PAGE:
Retail sales edged up in May as the best month for clothing retailers in more than two years was offset by the impact of supermarket price wars.
The latest retail sales index from the British Retail Consortium (BRC) and KPMG showed that like-for-like sales rose 0.5% compared with a year ago, with total sales when including shops open for less than a year up by 2%.
The survey also reported strong momentum in big ticket sales such as games consoles and televisions as customers now feel confident enough in the economy to make purchases that had been put on hold.
Clothing was the best performing category, reporting its highest growth since December 2011, while food was the lowest, reporting a decline in total terms.
Average food sales on a quarter-on-quarter basis slipped 0.2%, as the major supermarkets - Tesco, Sainsbury's, Morrisons and Asda - cut prices to hold market share and fight off discount rivals.
This is the first time that the three-month average for food has been in negative territory since the survey began in 2008.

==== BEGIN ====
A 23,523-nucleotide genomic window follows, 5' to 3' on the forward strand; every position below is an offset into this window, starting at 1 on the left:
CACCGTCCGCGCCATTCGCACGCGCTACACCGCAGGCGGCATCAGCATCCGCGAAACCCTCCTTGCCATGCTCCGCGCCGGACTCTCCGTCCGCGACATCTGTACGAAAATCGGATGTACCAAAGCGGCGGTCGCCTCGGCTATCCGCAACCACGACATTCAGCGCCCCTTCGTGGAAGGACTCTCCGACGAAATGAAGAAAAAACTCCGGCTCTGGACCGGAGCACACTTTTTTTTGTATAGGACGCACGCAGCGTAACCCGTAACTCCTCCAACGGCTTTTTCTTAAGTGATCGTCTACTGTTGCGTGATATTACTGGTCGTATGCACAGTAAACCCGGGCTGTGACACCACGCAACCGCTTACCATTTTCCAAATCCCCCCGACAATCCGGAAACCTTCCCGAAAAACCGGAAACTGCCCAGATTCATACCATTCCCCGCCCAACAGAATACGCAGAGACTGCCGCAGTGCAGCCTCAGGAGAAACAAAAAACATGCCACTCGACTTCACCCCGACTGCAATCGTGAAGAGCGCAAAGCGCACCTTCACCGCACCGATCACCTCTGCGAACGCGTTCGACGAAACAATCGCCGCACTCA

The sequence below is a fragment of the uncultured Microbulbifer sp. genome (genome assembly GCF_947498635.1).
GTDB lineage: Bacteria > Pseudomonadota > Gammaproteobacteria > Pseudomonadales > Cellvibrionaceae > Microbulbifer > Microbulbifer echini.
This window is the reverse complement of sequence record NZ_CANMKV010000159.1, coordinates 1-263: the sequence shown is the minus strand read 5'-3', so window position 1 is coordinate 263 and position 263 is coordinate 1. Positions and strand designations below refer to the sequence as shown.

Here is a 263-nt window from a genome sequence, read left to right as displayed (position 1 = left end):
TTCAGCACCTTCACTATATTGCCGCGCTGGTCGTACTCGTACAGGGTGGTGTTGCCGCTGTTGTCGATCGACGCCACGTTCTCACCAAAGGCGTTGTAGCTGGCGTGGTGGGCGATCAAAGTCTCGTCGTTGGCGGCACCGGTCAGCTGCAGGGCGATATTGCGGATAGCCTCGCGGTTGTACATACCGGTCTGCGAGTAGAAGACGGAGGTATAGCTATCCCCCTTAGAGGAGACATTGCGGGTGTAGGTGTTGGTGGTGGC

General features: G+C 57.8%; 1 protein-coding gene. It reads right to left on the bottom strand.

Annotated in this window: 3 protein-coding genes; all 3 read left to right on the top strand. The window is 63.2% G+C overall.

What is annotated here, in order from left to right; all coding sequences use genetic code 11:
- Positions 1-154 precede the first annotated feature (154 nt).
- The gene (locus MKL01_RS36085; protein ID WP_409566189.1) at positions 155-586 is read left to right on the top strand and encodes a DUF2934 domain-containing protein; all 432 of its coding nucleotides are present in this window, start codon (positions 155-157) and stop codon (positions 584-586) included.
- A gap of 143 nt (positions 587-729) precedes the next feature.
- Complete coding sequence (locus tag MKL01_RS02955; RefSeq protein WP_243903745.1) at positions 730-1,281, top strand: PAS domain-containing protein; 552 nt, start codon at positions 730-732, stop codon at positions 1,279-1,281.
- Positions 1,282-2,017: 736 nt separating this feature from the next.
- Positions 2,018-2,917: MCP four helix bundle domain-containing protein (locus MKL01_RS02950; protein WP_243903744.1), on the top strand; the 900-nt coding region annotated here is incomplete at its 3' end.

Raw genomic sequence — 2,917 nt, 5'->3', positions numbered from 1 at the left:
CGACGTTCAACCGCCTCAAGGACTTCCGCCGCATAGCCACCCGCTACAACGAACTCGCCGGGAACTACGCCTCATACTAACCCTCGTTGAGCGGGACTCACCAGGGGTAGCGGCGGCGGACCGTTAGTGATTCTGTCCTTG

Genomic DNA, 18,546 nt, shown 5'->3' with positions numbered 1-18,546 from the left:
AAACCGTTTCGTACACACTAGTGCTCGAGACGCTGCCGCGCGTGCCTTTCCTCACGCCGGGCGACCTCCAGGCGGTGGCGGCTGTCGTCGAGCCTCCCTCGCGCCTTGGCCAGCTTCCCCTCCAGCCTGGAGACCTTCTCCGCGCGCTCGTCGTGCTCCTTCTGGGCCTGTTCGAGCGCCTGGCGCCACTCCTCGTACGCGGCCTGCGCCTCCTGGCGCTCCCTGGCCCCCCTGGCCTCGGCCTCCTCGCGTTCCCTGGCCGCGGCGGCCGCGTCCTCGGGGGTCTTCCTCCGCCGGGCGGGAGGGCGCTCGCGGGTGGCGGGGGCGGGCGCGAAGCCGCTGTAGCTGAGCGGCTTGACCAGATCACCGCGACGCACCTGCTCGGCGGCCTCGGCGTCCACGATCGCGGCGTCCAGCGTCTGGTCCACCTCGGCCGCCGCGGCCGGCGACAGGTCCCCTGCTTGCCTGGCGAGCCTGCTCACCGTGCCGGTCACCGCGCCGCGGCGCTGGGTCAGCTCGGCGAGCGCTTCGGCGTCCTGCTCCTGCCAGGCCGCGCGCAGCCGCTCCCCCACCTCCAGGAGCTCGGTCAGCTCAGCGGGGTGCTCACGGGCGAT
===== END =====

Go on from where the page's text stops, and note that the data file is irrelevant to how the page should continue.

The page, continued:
KPMG head of retail David McCorquodale said grocers "appear locked in a race to the bottom" to cut prices.
The Consumer Prices Index inflation rate rose to 1.8% in April from 1.6% in March, according to the Office for National Statistics.
BRC director general Helen Dickinson added there was "a very clear pattern" of customers searching for value in food retail.
Ms Dickinson added that summer fashion ranges and discounting helped clothing sales perform strongly.
Joanne Denney-Finch, chief executive at food research group IGD, said it would be "essential" for food retailers to capitalise on the World Cup and other summer events to boost sales.
On Friday, John Lewis said its home and electricals department saw its best week of the financial year to date, with demand for TVs in the run-up to the World Cup lifting sales by 22%.